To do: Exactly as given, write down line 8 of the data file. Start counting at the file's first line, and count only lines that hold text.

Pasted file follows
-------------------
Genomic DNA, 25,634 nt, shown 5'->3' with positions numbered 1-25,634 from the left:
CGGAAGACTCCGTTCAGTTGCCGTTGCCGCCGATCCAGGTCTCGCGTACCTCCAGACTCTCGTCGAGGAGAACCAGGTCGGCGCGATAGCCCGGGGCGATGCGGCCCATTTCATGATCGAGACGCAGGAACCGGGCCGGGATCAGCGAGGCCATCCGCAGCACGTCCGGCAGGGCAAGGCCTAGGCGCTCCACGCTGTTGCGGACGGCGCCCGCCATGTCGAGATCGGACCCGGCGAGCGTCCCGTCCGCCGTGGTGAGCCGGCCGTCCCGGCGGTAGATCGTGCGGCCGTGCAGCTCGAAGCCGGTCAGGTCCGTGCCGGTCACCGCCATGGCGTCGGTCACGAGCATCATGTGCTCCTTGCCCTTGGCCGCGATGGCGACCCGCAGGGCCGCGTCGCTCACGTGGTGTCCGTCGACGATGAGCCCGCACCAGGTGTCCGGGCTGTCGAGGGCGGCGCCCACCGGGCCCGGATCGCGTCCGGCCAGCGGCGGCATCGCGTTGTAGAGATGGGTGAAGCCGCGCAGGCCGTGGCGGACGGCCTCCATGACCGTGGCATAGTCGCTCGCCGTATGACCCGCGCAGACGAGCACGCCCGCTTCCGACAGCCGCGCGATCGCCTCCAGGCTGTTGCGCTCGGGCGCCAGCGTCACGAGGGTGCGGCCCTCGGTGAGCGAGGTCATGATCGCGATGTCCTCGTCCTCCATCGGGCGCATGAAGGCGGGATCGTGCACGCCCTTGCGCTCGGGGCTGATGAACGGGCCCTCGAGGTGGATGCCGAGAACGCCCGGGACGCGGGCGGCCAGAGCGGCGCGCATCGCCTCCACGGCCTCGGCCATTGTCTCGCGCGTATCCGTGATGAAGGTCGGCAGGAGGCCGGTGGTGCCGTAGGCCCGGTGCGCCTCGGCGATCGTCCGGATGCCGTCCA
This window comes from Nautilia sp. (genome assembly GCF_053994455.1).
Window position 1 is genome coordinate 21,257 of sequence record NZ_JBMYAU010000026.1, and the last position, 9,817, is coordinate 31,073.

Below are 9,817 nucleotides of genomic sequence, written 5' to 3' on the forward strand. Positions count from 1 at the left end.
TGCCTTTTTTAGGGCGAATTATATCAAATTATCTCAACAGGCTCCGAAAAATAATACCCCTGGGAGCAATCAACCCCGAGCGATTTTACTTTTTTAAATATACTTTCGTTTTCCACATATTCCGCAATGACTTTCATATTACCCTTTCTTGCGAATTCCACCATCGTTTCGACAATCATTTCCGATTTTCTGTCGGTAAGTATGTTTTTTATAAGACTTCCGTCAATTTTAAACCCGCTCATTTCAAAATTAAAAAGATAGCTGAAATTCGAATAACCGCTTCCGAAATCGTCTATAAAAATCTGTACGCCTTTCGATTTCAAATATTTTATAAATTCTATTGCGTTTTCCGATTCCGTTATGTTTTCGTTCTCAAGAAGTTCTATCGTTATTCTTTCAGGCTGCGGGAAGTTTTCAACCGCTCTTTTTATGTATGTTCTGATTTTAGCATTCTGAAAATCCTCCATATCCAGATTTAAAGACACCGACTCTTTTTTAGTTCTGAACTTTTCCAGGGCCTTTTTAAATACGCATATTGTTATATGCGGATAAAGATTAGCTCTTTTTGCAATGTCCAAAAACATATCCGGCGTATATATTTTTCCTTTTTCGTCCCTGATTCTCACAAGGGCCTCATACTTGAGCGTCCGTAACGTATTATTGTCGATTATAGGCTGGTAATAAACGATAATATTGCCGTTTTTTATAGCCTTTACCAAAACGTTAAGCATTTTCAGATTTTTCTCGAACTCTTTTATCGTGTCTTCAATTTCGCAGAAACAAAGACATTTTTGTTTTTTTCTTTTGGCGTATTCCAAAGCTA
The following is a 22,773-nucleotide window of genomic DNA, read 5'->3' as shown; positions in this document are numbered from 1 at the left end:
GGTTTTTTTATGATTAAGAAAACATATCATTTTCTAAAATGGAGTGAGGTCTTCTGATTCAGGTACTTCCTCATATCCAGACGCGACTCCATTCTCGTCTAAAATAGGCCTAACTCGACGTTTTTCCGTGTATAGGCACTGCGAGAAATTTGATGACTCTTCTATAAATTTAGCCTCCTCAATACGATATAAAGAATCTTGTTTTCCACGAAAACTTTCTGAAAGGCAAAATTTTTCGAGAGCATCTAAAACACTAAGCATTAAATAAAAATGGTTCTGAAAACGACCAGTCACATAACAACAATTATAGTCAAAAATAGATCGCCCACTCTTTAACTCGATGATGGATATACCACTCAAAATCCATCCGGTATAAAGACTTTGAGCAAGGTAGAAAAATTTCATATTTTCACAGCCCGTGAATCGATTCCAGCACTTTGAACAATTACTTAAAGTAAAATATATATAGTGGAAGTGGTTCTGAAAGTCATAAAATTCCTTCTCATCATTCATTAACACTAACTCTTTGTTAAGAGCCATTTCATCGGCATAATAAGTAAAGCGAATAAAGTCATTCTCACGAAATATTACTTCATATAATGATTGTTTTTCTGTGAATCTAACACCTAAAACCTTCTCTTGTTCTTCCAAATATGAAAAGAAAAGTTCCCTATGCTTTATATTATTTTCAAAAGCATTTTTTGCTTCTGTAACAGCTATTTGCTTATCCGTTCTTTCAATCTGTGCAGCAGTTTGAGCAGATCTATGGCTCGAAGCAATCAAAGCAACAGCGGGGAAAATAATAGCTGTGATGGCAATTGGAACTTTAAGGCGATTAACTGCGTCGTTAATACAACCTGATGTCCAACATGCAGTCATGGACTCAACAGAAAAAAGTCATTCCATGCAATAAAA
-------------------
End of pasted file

GGTTTTTTTATGATTAAGAAAACATATCATTTTCTAAAATGGAGTGAGGTCTTCTGATTCAGGTACTTCCTCATATCCAGACGCGACTCCATTCTCGTCTAAAATAGGCCTAACTCGACGTTTTTCCGTGTATAGGCACTGCGAGAAATTTGATGACTCTTCTATAAATTTAGCCTCCTCAATACGATATAAAGAATCTTGTTTTCCACGAAAACTTTCTGAAAGGCAAAATTTTTCGAGAGCATCTAAAACACTAAGCATTAAATAAAAATGGTTCTGAAAACGACCAGTCACATAACAACAATTATAGTCAAAAATAGATCGCCCACTCTTTAACTCGATGATGGATATACCACTCAAAATCCATCCGGTATAAAGACTTTGAGCAAGGTAGAAAAATTTCATATTTTCACAGCCCGTGAATCGATTCCAGCACTTTGAACAATTACTTAAAGTAAAATATATATAGTGGAAGTGGTTCTGAAAGTCATAAAATTCCTTCTCATCATTCATTAACACTAACTCTTTGTTAAGAGCCATTTCATCGGCATAATAAGTAAAGCGAATAAAGTCATTCTCACGAAATATTACTTCATATAATGATTGTTTTTCTGTGAATCTAACACCTAAAACCTTCTCTTGTTCTTCCAAATATGAAAAGAAAAGTTCCCTATGCTTTATATTATTTTCAAAAGCATTTTTTGCTTCTGTAACAGCTATTTGCTTATCCGTTCTTTCAATCTGTGCAGCAGTTTGAGCAGATCTATGGCTCGAAGCAATCAAAGCAACAGCGGGGAAAATAATAGCTGTGATGGCAATTGGAACTTTAAGGCGATTAACTGCGTCGTTAATACAACCTGATGTCCAACATGCAGTCATGGACTCAACAGAAAAAAGTCATTCCATGCAATAAAA